Adams County National Apple Harvest Festival returns
As crowds shuffled back and forth throughout the grounds of the National Apple Harvest Festival, they heard a voice bellowing, "Apple daiquiris! Best drink in the fair for 28 years! They wouldn't let us come back if they weren't good!"
The Knights of Columbus Hanover Council 871 sells the daiquiris every year — one of many vendors that have returned faithfully to the annual festival in Arendtsville — now in its 52nd year.
On Sunday, the festival celebrated its last day of the year, promoting the local apple harvest season while supporting locals.
"The proceeds go right back to our community," said Ashly Wilkinson, president of festival organizer, Upper Adams Jaycees. "Everything we do here is for a great cause."
"It's kind of just home," said a family of six from Gettysburg who goes to the festival each year.
Here's how you can enjoy the festival next year — with a taste of the treats and activities enjoyed at the festival this weekend:
Apple-themed treats are plentiful at the Adams County festival, including applesauce, fried apples, Don Hershey's famous apple sausage sandwich, and an apple syrup and pancake pavilion, where there are samples of apple-flavored syrups. To take advantage of the local apple harvest, you can buy Jonagold, Jonathan, Golden Delicious, Gala, or Honeycrisp apples, all supplied from Sandoe's Fruit Market, which receives them from Biglerville.
To get a taste of apple in a savory meal, opt for a Mad Dash grilled cheese with apple butter, or go for other fall flavors, such as pumpkin, with a pumpkin funnel cake.
Demonstrations and displays
Rows of antique automobiles were showcased on festival grounds, including a 1925 Rickenbacker D6, one of only 100 known models left — and there are only 24 that are running.
Attendees can watch an operating shingle mill, powered by a steam engine, make shingles for roofs and siding. The mill is the third one used for demonstrations at the festival, which started back in the festival's seventh or eighth year, according to Frank Boldenberg, a volunteer at the demonstration.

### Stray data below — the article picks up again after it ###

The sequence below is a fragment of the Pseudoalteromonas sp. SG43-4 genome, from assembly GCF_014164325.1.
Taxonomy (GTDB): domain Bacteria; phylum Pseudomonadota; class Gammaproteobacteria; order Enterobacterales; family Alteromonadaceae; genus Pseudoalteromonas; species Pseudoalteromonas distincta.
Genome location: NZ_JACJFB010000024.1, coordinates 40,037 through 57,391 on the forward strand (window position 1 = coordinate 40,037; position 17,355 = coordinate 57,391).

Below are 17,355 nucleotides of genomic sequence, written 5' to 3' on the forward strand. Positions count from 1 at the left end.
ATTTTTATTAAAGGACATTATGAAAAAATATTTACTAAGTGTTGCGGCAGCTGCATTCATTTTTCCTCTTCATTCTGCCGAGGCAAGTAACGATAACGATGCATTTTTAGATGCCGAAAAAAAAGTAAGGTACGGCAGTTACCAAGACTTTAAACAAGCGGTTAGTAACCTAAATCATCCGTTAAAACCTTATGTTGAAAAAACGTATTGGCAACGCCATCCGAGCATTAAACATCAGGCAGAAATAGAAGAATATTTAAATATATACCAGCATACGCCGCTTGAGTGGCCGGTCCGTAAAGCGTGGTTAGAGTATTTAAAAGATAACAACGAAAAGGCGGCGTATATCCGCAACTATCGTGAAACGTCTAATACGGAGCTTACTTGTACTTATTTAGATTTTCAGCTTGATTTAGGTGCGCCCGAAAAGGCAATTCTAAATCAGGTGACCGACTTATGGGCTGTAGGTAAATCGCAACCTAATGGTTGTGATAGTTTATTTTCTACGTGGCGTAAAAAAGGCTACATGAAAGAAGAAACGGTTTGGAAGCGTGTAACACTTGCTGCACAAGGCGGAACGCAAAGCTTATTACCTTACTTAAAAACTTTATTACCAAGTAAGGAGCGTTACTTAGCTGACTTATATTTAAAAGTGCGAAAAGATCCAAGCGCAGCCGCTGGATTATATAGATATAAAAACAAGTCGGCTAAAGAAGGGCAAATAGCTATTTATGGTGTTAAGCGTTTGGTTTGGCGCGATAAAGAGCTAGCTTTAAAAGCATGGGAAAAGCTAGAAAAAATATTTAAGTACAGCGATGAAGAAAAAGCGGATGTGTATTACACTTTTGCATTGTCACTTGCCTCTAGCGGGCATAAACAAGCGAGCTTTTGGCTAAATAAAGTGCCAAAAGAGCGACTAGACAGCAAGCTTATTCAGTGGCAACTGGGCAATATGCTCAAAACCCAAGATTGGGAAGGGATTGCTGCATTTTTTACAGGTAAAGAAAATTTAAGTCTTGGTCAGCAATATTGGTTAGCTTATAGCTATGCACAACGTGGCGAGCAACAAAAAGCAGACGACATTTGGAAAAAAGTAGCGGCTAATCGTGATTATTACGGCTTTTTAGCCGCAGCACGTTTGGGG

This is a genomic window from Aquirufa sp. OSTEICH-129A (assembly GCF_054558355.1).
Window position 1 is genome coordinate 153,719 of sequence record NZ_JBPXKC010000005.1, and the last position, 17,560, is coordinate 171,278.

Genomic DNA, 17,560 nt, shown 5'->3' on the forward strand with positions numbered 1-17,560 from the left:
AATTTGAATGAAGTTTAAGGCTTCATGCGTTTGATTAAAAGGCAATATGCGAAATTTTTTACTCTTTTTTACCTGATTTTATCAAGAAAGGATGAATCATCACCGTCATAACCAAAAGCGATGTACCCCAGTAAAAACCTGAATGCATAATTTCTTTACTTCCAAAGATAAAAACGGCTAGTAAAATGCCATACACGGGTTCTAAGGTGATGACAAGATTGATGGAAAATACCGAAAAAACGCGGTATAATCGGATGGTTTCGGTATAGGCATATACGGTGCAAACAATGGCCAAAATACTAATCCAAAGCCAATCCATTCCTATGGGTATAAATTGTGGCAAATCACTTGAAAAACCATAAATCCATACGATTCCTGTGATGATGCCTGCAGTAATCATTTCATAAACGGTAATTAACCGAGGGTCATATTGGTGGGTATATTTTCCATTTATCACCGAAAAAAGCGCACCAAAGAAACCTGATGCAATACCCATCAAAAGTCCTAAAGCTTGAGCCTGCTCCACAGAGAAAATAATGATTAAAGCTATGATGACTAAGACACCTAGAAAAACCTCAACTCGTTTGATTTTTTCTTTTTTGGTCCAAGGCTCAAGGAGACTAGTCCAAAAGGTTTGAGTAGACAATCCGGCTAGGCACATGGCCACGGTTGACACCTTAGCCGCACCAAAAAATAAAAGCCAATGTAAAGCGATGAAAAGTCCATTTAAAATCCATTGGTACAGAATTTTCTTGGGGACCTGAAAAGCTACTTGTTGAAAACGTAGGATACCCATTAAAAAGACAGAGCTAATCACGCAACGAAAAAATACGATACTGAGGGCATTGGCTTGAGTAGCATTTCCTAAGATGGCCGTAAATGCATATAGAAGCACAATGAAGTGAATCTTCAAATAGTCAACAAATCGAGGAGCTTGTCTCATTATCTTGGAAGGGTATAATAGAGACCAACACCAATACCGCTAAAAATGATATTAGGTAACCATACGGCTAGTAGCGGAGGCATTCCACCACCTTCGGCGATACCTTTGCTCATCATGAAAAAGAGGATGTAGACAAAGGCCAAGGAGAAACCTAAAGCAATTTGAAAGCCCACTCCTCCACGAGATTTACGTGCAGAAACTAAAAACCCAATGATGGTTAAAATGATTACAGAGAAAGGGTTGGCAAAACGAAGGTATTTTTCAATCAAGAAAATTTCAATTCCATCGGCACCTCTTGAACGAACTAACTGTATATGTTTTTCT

Noni Many Hawks, a Native American woman from the Eastern Mohegan tribe, describes the Western Cheyenne and Sioux tribes' housing on display at the festival, originally made from buffalo hide. The nomadic tribes would carry their houses with them as they traveled through states such as Wyoming and Colorado.
"I have a cousin — a distant cousin — with it set up in his backyard," she said. He lives in the 35-foot structure in the summer.
Families can take part in a half-hour tour through nearby apple orchards, learning about the harvest season.
A petting zoo with animals such as bunnies, ferrets, alpacas, and ducklings is available for kids, or they can play in the "Ye Olde Hay Mound."
Musicians play a variety of styles, including classic rock such as ZZ Top's "Sharp Dressed Man," on stages throughout the festival, where festival-goers can sit on hay bales and watch them perform.
Donations and raffles
Dawson Garvick, a junior at New Oxford School, worked with Troy Starner to harvest about 400 pink pumpkins on one-fourth of an acre in New Oxford. Starner wanted to raise money for breast cancer awareness, and 100 percent of profits from the pumpkin sales will go toward breast cancer research or expenses.
Steam-O-Rama collects old farm equipment and steam engines to preserve them and put them on display, each year raffling off one to the public. The company, which has been operating for 60 years, raffled its last piece of equipment this year because of the owner retiring, according to vendor Jean Bryan.